MCCARTHY: -- is that it is important in terms of not only our self-esteem, which is generally speaking their self-esteem, but our, quote, unquote, "image in the world."
MCCARTHY: You hear a lot about, "We need to bring terrorists into our system, give them the full power of due process that we would give to a tax cheat," and get them convicted under all those presumptions that you just described, and then that way we can feel good about ourselves.
RUSH: Yeah, but they wouldn't be convicted.
MCCARTHY: (laughing) No, right.
RUSH: By the time you let the defense bar at these guys --
MCCARTHY: Oh, that. (laughing)
RUSH: -- they wouldn't be convicted. That's the whole point, and, you know, some people are of the opinion that there is a group of people in this country that would love to have the enemy win, by hook or by crook. Close Guantanamo, bring those prisoners here, make them subject to US constitutional rights when they're not even citizens; all for the purposes of embarrassing the country, primarily due to a hatred of George W. Bush.
MCCARTHY: Yeah, it's hard to argue with that because that's exactly what we're seeing. And as you pointed out a second ago, Bin Laden himself is case in point of the limitations of the criminal justice system if what you really wanted to do was take on this threat. I've heard nonstop about how we went to Afghanistan, we did a lot of damage and we broke a lot of things but we didn't get him. Well, it's not like he just started in 2001. He had something of a career before then, and we did indict him in the spring of '98.
RUSH: I'll bet he was quaking in his boots, too.
MCCARTHY: Yeah, well, it hasn't seemed to do much to him. We actually indicted him even before the embassy bombings and there's probably about six weeks time between the time we indicted him and the time the embassies were taken out. So, look, if you are trying to do is stop this enemy from having an ability to project power on the scale of a nation; you're never, ever, going to do it by indicting him in the criminal justice system. It just can't work.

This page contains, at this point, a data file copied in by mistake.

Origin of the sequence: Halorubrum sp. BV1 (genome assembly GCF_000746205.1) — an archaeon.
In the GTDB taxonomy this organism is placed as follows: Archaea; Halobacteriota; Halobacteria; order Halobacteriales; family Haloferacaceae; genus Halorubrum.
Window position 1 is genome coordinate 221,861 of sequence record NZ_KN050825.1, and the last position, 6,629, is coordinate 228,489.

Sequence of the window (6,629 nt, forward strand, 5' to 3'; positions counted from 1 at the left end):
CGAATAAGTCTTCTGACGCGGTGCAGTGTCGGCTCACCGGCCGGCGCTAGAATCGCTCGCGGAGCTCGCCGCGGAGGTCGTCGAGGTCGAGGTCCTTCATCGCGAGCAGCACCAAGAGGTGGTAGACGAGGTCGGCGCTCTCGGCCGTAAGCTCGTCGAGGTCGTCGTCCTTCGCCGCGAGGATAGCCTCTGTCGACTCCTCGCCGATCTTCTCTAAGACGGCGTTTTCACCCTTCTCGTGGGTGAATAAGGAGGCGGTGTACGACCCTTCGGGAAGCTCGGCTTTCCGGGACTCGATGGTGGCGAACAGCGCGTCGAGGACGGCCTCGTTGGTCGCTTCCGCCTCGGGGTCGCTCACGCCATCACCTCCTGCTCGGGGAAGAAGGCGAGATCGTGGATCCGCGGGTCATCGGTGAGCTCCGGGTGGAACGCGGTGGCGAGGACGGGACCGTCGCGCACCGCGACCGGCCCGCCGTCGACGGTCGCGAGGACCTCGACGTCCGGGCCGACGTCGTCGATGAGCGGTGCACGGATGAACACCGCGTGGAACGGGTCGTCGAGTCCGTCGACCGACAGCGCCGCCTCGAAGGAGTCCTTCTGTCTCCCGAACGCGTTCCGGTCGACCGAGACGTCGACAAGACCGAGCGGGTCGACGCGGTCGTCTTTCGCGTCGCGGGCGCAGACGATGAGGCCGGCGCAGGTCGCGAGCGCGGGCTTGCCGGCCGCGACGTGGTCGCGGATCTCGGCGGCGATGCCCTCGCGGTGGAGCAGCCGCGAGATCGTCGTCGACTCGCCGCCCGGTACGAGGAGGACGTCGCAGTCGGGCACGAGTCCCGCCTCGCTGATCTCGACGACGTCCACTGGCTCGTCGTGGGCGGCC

RUSH: Talking to Andrew McCarthy, author of Willful Blindness: A Memoir of the Jihad. We'll continue right after this.
RUSH: We're talking with a good friend of mine, Andrew McCarthy, author of Willful Blindness: A Memoir of the Jihad. Andy, let's explain to people your direct involvement with this. You were at the US attorney's office SDNY, for those of you in the know, Southern District New York. You prepared for trial; you're on the prosecution team I think with Pat Fitzgerald, correct?
MCCARTHY: That's right. Actually we like to say he was with me, back then.
RUSH: Yeah, well, I like the way that sounds.
RUSH: So who were the suspects, who were the defendants in this case?
MCCARTHY: Well, the World Trade Center had been bombed when I got brought into the case. There was already four people under arrest for that, and the trial was being prepared by another group of prosecutors, but what we found right after the Trade Center bombing was that this same organization was plotting something that was even more ambitious and horrifying, which was an attack that would be simultaneous against the Lincoln and Holland tunnels, the United Nations complex on the east side of Manhattan, and possibly also the FBI's downtown Manhattan headquarters. And they were going to try to hit them all at the same time. But we had the fortuity of actually having an informant who had infiltrated the organization.
Regrettably, he had infiltrated it before the